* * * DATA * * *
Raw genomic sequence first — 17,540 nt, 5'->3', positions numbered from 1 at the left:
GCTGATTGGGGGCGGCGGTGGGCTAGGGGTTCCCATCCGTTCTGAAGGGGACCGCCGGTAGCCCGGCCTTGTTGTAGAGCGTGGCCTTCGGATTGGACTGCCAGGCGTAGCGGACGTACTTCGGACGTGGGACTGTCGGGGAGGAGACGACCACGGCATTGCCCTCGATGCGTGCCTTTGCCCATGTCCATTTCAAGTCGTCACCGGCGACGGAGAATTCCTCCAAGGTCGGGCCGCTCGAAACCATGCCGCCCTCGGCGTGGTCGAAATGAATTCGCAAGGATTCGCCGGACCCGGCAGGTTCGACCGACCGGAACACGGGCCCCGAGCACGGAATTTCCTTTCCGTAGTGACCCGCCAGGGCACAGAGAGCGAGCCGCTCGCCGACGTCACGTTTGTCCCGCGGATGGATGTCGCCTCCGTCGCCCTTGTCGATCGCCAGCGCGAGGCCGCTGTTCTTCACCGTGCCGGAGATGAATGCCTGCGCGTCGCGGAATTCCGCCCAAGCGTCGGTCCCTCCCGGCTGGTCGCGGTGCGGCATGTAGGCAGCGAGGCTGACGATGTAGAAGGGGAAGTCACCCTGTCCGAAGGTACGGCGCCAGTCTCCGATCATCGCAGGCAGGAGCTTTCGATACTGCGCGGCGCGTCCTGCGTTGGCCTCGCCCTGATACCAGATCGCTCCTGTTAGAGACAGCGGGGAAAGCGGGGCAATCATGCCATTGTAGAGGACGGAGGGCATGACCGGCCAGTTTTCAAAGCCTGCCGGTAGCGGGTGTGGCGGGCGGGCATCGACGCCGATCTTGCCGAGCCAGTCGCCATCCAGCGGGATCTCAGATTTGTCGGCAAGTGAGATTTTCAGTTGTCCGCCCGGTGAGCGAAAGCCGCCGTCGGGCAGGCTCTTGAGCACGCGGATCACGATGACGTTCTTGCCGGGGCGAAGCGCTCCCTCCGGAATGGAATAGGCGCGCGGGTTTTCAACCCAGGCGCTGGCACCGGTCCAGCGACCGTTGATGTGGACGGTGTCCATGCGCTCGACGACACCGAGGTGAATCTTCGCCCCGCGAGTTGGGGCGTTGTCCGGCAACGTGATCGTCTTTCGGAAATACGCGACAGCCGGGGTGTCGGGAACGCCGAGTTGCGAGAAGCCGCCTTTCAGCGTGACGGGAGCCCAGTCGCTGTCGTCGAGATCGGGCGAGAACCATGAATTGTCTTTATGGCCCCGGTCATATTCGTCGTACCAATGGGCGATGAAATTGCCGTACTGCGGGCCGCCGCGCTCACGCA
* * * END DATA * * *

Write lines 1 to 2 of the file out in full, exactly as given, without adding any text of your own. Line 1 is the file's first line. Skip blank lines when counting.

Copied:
Raw genomic sequence first — 17,540 nt, 5'->3', positions numbered from 1 at the left:
GCTGATTGGGGGCGGCGGTGGGCTAGGGGTTCCCATCCGTTCTGAAGGGGACCGCCGGTAGCCCGGCCTTGTTGTAGAGCGTGGCCTTCGGATTGGACTGCCAGGCGTAGCGGACGTACTTCGGACGTGGGACTGTCGGGGAGGAGACGACCACGGCATTGCCCTCGATGCGTGCCTTTGCCCATGTCCATTTCAAGTCGTCACCGGCGACGGAGAATTCCTCCAAGGTCGGGCCGCTCGAAACCATGCCGCCCTCGGCGTGGTCGAAATGAATTCGCAAGGATTCGCCGGACCCGGCAGGTTCGACCGACCGGAACACGGGCCCCGAGCACGGAATTTCCTTTCCGTAGTGACCCGCCAGGGCACAGAGAGCGAGCCGCTCGCCGACGTCACGTTTGTCCCGCGGATGGATGTCGCCTCCGTCGCCCTTGTCGATCGCCAGCGCGAGGCCGCTGTTCTTCACCGTGCCGGAGATGAATGCCTGCGCGTCGCGGAATTCCGCCCAAGCGTCGGTCCCTCCCGGCTGGTCGCGGTGCGGCATGTAGGCAGCGAGGCTGACGATGTAGAAGGGGAAGTCACCCTGTCCGAAGGTACGGCGCCAGTCTCCGATCATCGCAGGCAGGAGCTTTCGATACTGCGCGGCGCGTCCTGCGTTGGCCTCGCCCTGATACCAGATCGCTCCTGTTAGAGACAGCGGGGAAAGCGGGGCAATCATGCCATTGTAGAGGACGGAGGGCATGACCGGCCAGTTTTCAAAGCCTGCCGGTAGCGGGTGTGGCGGGCGGGCATCGACGCCGATCTTGCCGAGCCAGTCGCCATCCAGCGGGATCTCAGATTTGTCGGCAAGTGAGATTTTCAGTTGTCCGCCCGGTGAGCGAAAGCCGCCGTCGGGCAGGCTCTTGAGCACGCGGATCACGATGACGTTCTTGCCGGGGCGAAGCGCTCCCTCCGGAATGGAATAGGCGCGCGGGTTTTCAACCCAGGCGCTGGCACCGGTCCAGCGACCGTTGATGTGGACGGTGTCCATGCGCTCGACGACACCGAGGTGAATCTTCGCCCCGCGAGTTGGGGCGTTGTCCGGCAACGTGATCGTCTTTCGGAAATACGCGACAGCCGGGGTGTCGGGAACGCCGAGTTGCGAGAAGCCGCCTTTCAGCGTGACGGGAGCCCAGTCGCTGTCGTCGAGATCGGGCGAGAACCATGAATTGTCTTTATGGCCCCGGTCATATTCGTCGTACCAATGGGCGATGAAATTGCCGTACTGCGGGCCGCCGCGCTCACGCA